When the band of drag queens, LGBTQ activists and their followers descend on Soldotna this coming Saturday for a gay pride march and public celebrations of sexual identities, they will be met by a group of concerned citizens.
The June 3 “Pride in the Park,” has become an annual event in which radical LGBTQ activists parade through town exhibiting myriad sexualities before gathering at a local park for variety shows that include sexually suggestive drag queen dancers, costume contests and the celebration of “queer joy for all ages.”
Last year’s event sparked heated controversy after a video of Anchorage drag queen Brenden Badd went viral. It shows a man wearing a costume that appears to be a miniskirt and a thong as he twerks and does backflips in front of young children. Another performances included Badd in a leather miniskirt gyrating just a few feet in front of minors.
In the weeks following last year’s incident, concerned citizens flooded the Soldotna City Council chambers demanding that they limit lewd displays of public behavior in city parks. After multiple meetings, the council ultimately declined – in a 4-2 vote – to place new restrictions on the Pride in the Park performances.
Longtime local conservative activist Toby Burke is now working to assemble a group of parents, grandparents, families and other concerned residents to stage a counter protest.
The idea of letting drag queens perform before for kids was developed in 2015 by LGBTQ activists in San Francisco.
“The town fathers in Soldotna are very weak about this,” Burke said. “They are going to let them get on stage and twerk in front of kids in one of the biggest playgrounds and park in the city.”
Over the past year, Burke and others have argued before the city council that the local government has the lawful authority to regulate specific types of speech in public spaces.
“There are certain types of free speech that can be heavily regulated, just like exotic, sexual dancing that can only be in certain places at certain times,” Burke said. “Access has to be limited, usually in enclosed buildings with no children allowed.”
The idea of letting drag queens perform before for kids was developed in 2015 by LGBTQ activists in San Francisco with the launch of drag queen story hours – a concept that has since spread all over the country. Over the past few months, however, backlash against these shows – especially those targeting children – has led several states such as Florida and Tennessee, to enact restrictions on when and where drag queens and can perform.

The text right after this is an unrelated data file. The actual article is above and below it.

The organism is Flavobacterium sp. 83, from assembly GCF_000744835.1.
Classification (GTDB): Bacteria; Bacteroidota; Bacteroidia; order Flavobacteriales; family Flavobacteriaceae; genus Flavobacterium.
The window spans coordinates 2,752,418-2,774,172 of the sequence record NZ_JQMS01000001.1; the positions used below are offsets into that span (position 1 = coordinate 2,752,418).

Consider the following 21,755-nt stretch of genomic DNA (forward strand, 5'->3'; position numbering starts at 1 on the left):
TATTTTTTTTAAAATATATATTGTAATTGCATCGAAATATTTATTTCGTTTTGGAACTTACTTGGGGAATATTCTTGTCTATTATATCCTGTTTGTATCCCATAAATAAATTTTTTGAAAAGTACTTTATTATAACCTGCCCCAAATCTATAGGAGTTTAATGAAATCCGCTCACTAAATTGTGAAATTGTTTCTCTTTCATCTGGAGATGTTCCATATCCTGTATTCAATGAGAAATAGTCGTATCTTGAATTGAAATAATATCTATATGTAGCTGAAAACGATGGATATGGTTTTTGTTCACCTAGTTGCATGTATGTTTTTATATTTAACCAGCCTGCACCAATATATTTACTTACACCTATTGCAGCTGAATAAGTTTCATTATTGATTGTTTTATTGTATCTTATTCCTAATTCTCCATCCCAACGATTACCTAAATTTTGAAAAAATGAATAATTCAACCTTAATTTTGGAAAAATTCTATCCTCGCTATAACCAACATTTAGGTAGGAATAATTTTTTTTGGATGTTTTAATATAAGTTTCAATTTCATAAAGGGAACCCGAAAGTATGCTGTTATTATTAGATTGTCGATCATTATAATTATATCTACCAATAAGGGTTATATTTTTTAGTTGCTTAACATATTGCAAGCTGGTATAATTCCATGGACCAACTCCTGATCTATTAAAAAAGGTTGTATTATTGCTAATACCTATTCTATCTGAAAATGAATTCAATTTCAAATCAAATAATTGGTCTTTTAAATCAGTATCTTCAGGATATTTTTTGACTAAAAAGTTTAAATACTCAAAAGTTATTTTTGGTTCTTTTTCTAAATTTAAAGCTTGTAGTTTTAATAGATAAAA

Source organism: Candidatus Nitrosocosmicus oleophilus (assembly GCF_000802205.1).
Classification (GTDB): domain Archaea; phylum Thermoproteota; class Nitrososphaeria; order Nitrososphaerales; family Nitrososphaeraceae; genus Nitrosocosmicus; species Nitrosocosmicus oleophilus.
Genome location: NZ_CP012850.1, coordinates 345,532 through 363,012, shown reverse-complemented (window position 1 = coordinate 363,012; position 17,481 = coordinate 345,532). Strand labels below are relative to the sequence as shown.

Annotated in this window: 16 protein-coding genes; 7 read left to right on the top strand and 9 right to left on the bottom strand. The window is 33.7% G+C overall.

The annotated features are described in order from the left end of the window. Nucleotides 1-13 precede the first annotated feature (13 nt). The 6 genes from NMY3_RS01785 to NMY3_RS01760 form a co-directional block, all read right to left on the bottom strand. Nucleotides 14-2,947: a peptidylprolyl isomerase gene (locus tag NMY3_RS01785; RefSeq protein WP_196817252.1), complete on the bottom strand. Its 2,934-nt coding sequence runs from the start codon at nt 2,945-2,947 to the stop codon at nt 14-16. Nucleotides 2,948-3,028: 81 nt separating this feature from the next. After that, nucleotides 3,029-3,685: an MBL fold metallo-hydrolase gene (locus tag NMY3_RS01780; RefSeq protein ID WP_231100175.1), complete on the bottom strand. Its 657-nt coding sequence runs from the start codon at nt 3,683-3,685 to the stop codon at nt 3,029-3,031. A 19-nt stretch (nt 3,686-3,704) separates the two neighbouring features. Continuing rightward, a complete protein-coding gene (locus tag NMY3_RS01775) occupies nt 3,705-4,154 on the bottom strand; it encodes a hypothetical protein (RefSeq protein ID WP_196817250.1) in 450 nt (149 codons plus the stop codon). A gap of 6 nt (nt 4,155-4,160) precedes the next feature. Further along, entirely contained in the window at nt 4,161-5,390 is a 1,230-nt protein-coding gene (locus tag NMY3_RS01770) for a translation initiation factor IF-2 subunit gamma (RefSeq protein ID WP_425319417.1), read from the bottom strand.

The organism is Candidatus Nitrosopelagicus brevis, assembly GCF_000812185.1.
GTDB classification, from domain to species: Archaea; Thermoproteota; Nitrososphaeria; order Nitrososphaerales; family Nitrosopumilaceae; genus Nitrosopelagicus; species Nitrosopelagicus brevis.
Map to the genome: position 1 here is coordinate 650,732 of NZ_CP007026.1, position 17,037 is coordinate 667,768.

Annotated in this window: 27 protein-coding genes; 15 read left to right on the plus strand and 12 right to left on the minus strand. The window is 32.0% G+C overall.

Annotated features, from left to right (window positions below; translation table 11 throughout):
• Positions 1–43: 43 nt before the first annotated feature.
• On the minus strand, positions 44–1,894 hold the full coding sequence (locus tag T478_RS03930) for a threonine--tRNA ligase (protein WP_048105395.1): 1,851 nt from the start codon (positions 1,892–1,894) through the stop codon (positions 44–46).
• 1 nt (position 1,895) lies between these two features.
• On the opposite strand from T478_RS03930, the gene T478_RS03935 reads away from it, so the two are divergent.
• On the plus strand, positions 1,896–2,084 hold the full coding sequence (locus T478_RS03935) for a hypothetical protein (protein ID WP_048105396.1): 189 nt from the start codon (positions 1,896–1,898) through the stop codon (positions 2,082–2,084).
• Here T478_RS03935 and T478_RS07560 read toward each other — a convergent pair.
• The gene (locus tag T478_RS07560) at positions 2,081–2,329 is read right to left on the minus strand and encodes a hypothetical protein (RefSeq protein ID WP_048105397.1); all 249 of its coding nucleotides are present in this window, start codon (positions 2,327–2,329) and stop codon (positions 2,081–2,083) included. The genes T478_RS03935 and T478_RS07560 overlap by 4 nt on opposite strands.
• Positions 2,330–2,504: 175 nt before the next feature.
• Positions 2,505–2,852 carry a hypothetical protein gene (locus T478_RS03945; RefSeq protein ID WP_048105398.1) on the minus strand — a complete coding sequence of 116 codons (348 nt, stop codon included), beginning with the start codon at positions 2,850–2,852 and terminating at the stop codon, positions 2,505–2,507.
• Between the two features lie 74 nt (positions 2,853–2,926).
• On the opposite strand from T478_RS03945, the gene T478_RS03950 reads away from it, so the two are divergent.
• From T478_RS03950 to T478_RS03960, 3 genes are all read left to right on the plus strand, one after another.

“We’ve made this argument many times to the Soldotna City Council and all we get is blank stares,” Burke said of other places which have regulated drag performances. “They basically don’t want to do anything. A lot of us testified and wrote letters to the council saying that this is about public decency. They keep falling back – saying that as long as aren’t taking their clothes off on stage, then it’s legal.”
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Last year was the first time Burke could recall there being a public drag queen performance in Soldotna.
“The vast majority of citizens do not want this event to go on. We do not want drag queens, and we’ve never had them in any of our libraries,” he said. “This is the first place it has happened because they were flying under the radar, but because the council isn’t going to do anything about it, now they are going to perform right out in the open.”
The LGBTQ activists will begin their march at 12 p.m. at the Soldotna Sports Center. From there, they will wave rainbow flags and carry signs as they walk 1.7 miles to Soldotna Creek Park. From 1-5 p.m. Pride in the Park will unfold with food, music, costume contests and at least four scheduled drag performers.
The counter protesters plan to assemble on Saturday, June 3, at 11:45 a.m. They will gather at the Funny River Light on the intersection of Kalifornsky Beach Road and the Sterling Highway. Eventually, they will set up at Soldotna Creek Park, where the LGBTQ parade ends.
“I really feel that it is our duty, if our town fathers are going to fail us, then we have to step in the breach and do the right thing,” Burke said.
— For more information about the counter protest, contact Toby Burke at (907) 335-1558.